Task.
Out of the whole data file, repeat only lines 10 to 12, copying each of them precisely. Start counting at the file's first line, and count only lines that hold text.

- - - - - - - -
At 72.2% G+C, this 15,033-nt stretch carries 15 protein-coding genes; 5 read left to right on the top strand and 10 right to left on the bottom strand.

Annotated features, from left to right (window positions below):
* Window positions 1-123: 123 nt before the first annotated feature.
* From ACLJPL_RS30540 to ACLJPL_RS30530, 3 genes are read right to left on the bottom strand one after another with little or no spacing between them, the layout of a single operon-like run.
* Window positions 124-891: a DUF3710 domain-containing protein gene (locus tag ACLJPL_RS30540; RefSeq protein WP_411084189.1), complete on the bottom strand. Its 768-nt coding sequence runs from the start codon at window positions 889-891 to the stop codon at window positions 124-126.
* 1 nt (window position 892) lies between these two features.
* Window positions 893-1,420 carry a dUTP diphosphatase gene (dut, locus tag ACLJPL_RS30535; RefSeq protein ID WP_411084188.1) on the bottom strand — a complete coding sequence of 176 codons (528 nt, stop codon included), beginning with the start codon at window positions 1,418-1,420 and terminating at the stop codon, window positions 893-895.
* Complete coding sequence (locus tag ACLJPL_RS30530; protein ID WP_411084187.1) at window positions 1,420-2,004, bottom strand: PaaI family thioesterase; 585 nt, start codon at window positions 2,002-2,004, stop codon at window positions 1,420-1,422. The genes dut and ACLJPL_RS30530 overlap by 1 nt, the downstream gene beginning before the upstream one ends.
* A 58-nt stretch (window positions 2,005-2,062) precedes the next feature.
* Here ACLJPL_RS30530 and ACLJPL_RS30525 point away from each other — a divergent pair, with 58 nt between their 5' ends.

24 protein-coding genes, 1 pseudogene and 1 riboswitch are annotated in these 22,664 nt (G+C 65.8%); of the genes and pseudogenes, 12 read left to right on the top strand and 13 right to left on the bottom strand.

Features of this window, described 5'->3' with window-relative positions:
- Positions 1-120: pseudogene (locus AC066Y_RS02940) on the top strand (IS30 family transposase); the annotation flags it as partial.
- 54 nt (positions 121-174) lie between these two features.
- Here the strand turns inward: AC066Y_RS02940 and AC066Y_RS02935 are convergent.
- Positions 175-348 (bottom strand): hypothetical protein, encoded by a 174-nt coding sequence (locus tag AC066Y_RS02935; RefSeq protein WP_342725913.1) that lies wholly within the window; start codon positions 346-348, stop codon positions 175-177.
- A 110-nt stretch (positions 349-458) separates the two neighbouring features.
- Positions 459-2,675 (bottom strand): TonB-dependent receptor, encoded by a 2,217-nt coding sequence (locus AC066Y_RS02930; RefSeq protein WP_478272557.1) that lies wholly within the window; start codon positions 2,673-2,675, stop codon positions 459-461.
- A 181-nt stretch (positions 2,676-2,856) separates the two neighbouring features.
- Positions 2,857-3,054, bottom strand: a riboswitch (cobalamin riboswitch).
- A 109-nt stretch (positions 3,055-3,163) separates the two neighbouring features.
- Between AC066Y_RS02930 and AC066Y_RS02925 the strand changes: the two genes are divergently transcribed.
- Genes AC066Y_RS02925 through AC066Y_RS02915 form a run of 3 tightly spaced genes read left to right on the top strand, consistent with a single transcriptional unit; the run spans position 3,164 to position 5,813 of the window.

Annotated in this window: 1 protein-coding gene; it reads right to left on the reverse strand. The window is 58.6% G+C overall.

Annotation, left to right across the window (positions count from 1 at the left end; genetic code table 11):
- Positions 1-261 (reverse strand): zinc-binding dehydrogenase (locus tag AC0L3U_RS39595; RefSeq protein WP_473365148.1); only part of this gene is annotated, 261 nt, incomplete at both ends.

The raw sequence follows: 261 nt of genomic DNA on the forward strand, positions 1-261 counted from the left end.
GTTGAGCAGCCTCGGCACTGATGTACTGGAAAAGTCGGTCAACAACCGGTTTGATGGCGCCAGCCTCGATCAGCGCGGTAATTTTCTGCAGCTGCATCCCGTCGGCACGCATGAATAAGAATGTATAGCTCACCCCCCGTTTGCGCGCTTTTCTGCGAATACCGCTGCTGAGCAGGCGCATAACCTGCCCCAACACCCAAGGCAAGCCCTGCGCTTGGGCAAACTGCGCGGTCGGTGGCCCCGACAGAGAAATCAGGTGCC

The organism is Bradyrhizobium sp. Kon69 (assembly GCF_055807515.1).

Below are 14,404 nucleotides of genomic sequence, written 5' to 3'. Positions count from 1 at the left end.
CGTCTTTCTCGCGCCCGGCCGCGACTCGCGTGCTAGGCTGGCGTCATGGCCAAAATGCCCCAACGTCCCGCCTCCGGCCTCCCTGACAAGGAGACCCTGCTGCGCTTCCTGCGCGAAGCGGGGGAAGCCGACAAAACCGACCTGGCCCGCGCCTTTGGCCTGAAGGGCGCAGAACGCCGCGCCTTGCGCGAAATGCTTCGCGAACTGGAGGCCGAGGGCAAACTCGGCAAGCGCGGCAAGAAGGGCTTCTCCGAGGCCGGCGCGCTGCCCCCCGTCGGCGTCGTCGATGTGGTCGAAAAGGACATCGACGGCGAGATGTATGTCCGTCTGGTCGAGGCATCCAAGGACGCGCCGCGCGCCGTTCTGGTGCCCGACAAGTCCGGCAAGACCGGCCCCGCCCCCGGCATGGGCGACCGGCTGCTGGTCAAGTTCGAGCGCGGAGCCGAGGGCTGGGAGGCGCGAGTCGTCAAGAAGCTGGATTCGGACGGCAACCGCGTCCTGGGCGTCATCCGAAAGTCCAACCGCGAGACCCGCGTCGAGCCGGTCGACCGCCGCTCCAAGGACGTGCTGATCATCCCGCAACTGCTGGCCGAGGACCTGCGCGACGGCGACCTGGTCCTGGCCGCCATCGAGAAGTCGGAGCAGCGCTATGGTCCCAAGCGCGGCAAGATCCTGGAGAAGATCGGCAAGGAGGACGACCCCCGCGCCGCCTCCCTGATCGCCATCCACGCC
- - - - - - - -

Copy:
* Here ACLJPL_RS30530 and ACLJPL_RS30525 point away from each other — a divergent pair, with 58 nt between their 5' ends.

24 protein-coding genes, 1 pseudogene and 1 riboswitch are annotated in these 22,664 nt (G+C 65.8%); of the genes and pseudogenes, 12 read left to right on the top strand and 13 right to left on the bottom strand.

Features of this window, described 5'->3' with window-relative positions: